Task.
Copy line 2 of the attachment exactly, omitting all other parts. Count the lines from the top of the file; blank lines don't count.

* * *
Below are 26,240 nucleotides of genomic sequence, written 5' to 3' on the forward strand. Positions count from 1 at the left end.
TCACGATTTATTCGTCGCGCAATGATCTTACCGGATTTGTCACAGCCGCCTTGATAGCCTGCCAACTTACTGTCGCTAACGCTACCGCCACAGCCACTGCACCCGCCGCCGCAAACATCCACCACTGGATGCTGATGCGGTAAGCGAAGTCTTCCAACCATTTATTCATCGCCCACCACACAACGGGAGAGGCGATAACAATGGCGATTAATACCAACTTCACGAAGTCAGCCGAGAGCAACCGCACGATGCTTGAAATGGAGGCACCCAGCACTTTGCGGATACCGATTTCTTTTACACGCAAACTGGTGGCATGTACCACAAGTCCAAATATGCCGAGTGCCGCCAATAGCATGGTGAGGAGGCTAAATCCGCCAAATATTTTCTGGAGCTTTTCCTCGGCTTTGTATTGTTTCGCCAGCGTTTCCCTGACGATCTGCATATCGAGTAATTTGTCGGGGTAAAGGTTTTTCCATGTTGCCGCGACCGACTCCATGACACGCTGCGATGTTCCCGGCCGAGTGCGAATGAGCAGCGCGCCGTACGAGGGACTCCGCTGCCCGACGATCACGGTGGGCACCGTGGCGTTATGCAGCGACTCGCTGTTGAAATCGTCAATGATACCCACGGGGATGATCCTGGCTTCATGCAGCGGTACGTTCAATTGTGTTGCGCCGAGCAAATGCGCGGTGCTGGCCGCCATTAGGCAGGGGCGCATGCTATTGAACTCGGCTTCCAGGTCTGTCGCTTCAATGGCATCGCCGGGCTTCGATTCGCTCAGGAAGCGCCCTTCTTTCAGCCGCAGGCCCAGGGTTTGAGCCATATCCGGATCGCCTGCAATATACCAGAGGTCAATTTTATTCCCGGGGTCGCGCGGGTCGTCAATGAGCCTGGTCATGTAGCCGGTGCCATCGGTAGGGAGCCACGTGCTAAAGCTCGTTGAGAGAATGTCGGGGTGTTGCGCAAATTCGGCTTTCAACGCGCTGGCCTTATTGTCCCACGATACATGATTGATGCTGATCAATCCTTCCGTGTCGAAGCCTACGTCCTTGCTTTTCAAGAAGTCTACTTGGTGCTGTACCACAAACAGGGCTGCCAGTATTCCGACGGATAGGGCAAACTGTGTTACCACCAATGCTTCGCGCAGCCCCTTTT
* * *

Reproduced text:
TCACGATTTATTCGTCGCGCAATGATCTTACCGGATTTGTCACAGCCGCCTTGATAGCCTGCCAACTTACTGTCGCTAACGCTACCGCCACAGCCACTGCACCCGCCGCCGCAAACATCCACCACTGGATGCTGATGCGGTAAGCGAAGTCTTCCAACCATTTATTCATCGCCCACCACACAACGGGAGAGGCGATAACAATGGCGATTAATACCAACTTCACGAAGTCAGCCGAGAGCAACCGCACGATGCTTGAAATGGAGGCACCCAGCACTTTGCGGATACCGATTTCTTTTACACGCAAACTGGTGGCATGTACCACAAGTCCAAATATGCCGAGTGCCGCCAATAGCATGGTGAGGAGGCTAAATCCGCCAAATATTTTCTGGAGCTTTTCCTCGGCTTTGTATTGTTTCGCCAGCGTTTCCCTGACGATCTGCATATCGAGTAATTTGTCGGGGTAAAGGTTTTTCCATGTTGCCGCGACCGACTCCATGACACGCTGCGATGTTCCCGGCCGAGTGCGAATGAGCAGCGCGCCGTACGAGGGACTCCGCTGCCCGACGATCACGGTGGGCACCGTGGCGTTATGCAGCGACTCGCTGTTGAAATCGTCAATGATACCCACGGGGATGATCCTGGCTTCATGCAGCGGTACGTTCAATTGTGTTGCGCCGAGCAAATGCGCGGTGCTGGCCGCCATTAGGCAGGGGCGCATGCTATTGAACTCGGCTTCCAGGTCTGTCGCTTCAATGGCATCGCCGGGCTTCGATTCGCTCAGGAAGCGCCCTTCTTTCAGCCGCAGGCCCAGGGTTTGAGCCATATCCGGATCGCCTGCAATATACCAGAGGTCAATTTTATTCCCGGGGTCGCGCGGGTCGTCAATGAGCCTGGTCATGTAGCCGGTGCCATCGGTAGGGAGCCACGTGCTAAAGCTCGTTGAGAGAATGTCGGGGTGTTGCGCAAATTCGGCTTTCAACGCGCTGGCCTTATTGTCCCACGATACATGATTGATGCTGATCAATCCTTCCGTGTCGAAGCCTACGTCCTTGCTTTTCAAGAAGTCTACTTGGTGCTGTACCACAAACAGGGCTGCCAGTATTCCGACGGATAGGGCAAACTGTGTTACCACCAATGCTTCGCGCAGCCCCTTTT